People of different generations and ages have their own pace of life: Some choose to charge ahead at all costs during their youth, while some opt to stop and enjoy the slow life when they are in their prime. Regardless of whether you decide to take it fast or slow, we can still choose the pace at which we want to live our lives in our twilight years. 82-year-old Grandpa Poon (Stephen POON Tak-mong) has been involved in volunteer work since he retired from his stable career in civil service more than 20 years ago. At first, he only thought of it as a way to pass the time. As the days went by, however, he realised that he also benefits greatly from it, leading him to truly understand the meaning of “giving is better than receiving”. For Grandpa Poon, these 20-odd years of volunteer service have filled both his schedule and his heart. Meanwhile, 88-year-old Granny Cheng (CHENG Ling-yu) has devoted her entire life to caring for her family. When she was young, she worked in the garment industry to bring in additional income to support her family. She then quit her job in the latter stage of her life to take care of her grandchildren, shouldering the responsibility of looking after her family all on her own. Having experienced the trials and tribulations of life and tasted the bitterness of reality, Granny Cheng’s constant mention of “money” reflects the values of a particular faction of Hong Kongers. This is a story about the daily lives of two individuals in their twilight years. It is also a portrayal of certain Hong Kongers. Assistant Producer: Yim Pui-ying Director: Pang Chi-man Executive Producer: Ng Wai-in
05/09/2019
A Legal Journey 2019 (English Version)
A Legal Journey 2019 (English Version)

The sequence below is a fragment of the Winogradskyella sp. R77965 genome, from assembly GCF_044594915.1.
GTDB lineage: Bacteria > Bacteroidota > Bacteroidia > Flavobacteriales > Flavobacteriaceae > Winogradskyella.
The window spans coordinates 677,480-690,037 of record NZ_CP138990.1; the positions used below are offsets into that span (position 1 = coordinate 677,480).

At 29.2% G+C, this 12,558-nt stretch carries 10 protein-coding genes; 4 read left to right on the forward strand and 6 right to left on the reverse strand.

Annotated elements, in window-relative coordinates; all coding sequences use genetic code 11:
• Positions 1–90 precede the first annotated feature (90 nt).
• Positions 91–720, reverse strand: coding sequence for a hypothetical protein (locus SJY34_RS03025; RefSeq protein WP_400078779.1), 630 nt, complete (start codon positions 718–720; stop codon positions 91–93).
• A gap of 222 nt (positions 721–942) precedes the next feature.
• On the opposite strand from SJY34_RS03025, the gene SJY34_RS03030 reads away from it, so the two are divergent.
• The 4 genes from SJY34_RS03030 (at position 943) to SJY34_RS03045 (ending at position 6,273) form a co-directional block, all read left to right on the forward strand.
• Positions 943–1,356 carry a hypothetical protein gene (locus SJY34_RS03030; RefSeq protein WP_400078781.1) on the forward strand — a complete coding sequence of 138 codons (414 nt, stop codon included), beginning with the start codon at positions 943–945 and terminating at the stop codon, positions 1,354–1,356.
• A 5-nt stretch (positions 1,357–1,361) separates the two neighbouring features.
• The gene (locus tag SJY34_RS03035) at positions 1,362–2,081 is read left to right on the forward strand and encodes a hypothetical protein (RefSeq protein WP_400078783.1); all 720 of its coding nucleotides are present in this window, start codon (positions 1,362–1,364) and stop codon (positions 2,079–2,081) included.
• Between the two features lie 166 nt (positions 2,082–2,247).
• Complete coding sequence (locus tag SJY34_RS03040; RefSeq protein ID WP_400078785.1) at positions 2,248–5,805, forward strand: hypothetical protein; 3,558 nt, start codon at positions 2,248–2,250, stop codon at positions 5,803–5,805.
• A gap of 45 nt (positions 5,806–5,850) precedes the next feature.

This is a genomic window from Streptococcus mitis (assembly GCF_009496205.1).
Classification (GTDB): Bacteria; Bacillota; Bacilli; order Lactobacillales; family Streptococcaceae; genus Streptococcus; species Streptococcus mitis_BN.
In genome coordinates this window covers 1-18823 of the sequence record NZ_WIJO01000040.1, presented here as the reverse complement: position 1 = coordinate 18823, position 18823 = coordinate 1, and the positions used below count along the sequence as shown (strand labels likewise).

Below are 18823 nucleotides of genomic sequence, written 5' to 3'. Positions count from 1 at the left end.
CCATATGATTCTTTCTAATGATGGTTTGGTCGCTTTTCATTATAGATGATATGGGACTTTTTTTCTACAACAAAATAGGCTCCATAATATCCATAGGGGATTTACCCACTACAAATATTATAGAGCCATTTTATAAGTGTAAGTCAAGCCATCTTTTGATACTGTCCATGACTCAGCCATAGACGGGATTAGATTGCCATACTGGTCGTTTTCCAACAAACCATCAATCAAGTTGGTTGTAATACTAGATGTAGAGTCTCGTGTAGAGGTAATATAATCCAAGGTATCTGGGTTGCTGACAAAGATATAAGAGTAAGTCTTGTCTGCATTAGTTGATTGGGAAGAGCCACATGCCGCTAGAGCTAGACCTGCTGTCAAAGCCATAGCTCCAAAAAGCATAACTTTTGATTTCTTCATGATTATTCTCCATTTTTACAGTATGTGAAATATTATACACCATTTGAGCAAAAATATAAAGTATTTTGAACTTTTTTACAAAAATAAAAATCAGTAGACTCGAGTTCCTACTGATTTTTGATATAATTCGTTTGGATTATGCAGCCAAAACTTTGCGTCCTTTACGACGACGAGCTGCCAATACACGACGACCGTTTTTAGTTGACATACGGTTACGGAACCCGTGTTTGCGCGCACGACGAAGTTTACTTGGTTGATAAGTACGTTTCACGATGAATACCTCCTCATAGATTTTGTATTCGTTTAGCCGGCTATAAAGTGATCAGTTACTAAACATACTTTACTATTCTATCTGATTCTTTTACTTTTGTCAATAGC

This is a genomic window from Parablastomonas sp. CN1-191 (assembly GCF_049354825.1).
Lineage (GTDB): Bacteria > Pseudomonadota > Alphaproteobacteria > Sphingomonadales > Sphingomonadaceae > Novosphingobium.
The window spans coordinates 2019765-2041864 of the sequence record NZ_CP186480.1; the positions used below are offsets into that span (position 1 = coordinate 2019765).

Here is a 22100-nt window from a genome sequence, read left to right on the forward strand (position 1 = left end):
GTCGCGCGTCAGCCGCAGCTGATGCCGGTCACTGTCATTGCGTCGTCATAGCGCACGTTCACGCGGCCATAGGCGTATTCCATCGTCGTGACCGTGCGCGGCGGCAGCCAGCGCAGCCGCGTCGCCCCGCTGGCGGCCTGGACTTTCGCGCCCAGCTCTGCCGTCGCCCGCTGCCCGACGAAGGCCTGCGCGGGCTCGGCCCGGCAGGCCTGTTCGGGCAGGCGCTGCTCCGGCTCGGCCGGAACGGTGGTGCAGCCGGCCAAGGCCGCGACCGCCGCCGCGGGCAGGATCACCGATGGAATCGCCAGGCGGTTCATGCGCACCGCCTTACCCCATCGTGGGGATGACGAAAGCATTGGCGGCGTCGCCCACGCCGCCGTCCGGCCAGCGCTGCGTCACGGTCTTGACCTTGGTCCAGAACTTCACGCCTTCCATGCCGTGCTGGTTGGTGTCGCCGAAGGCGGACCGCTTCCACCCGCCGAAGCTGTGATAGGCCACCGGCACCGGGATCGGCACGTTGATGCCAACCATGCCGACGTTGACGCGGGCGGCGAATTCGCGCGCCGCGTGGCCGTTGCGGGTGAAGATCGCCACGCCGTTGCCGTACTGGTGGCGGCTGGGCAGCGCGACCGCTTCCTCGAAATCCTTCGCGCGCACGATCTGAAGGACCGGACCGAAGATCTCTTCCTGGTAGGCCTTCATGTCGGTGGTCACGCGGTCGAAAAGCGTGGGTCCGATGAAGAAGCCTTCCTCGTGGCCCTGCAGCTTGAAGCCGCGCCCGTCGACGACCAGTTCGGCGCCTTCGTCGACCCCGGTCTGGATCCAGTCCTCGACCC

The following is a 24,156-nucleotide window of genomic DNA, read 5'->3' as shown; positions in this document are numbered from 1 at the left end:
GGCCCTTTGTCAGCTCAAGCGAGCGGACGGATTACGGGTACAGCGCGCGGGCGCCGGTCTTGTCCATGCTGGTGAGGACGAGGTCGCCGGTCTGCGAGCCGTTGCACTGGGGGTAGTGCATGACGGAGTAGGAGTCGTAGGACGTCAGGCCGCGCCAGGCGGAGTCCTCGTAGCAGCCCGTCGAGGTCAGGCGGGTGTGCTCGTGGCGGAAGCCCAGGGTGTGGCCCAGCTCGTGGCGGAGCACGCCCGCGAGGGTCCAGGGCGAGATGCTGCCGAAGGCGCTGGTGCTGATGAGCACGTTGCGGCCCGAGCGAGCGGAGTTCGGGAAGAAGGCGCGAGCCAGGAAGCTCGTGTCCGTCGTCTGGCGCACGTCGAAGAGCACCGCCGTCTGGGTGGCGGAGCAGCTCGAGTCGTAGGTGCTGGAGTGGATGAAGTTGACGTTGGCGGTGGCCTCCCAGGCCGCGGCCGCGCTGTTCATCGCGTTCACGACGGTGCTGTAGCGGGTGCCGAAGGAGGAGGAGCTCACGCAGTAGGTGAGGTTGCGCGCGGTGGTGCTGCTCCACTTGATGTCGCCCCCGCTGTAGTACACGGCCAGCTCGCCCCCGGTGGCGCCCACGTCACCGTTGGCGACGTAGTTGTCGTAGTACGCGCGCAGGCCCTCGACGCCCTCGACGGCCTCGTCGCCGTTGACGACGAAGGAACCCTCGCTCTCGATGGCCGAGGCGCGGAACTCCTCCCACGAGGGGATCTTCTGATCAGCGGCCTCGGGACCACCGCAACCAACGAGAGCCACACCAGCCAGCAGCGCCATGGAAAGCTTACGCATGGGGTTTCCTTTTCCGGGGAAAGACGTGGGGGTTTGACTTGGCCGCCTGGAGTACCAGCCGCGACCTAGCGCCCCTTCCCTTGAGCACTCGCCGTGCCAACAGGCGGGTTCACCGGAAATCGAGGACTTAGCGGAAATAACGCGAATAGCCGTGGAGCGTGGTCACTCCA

Hong Kong and Mainland China adopt different legal systems. The former has retained the common law system, which was used by Britain, while the latter adopts the civil law system. The two places’ understanding about the rule of law also varies. Since China’s reform and opening-up in 1980s, legal exchange and interaction between Hong Kong and Mainland China have gradually become frequent. The two legal systems have gone through the break-in period and fostered the commercial and economic development of the two places. The success rests mainly with the legal practitioners’ unremitting efforts to build the legal infrastructure. Professor Betty HO from the Faculty of Law of the University of Hong Kong was the pioneer of legal exchange between Hong Kong and the Mainland. Professor Betty HO was born and raised in Hong Kong, and was familiar with commercial laws. During 1980s, she practised in a local law firm and was one of the few Hong Kong lawyers who took part in Mainland affairs back in those days. In 1992, Professor HO was invited to participate in devising the legal framework for the China’s state-owned enterprises to list in Hong Kong. During the working meetings between Hong Kong and Mainland China, Professor HO occasionally engaged in heated debates with the representatives of the Mainland, as she insisted in safeguarding the rights and benefits of the Hong Kong shareholders when state-owned enterprises came to list in the Hong Kong stock market. Professor HO was even more passionate about her legal education work. When she was teaching commercial laws at the University of Hong Kong, she was loved and respected by numerous students because of her conscientious teaching attitude. In 2002, Professor HO was hired by the Tsinghua University School of Law in Beijing. She resolutely left her job in Hong Kong and moved to Beijing alone to pursue her teaching career. Bringing the academic programme designed by her to Tsinghua University, Professor HO introduced the teaching of the common law system which was unprecedented in the Mainland at that time. She believed that legal education was one of the ways to foster a country’s development and improvement. In 2010, Professor HO, who had never been late, was absent at her last lesson. Her students went to her residence with doubt, and were surprised to find that Professor HO, who was always energetic, had passed out at home and become unconscious … In the course of legal exchange between Hong Kong and Mainland China, Professor HO’s generation was the builder and initiator of the legal systems. These days, China’s economy and global vision have greatly surpassed those in the early years of its reform and opening-up. Does Hong Kong still have certain roles under China’s well-established legal system based upon the rule of law?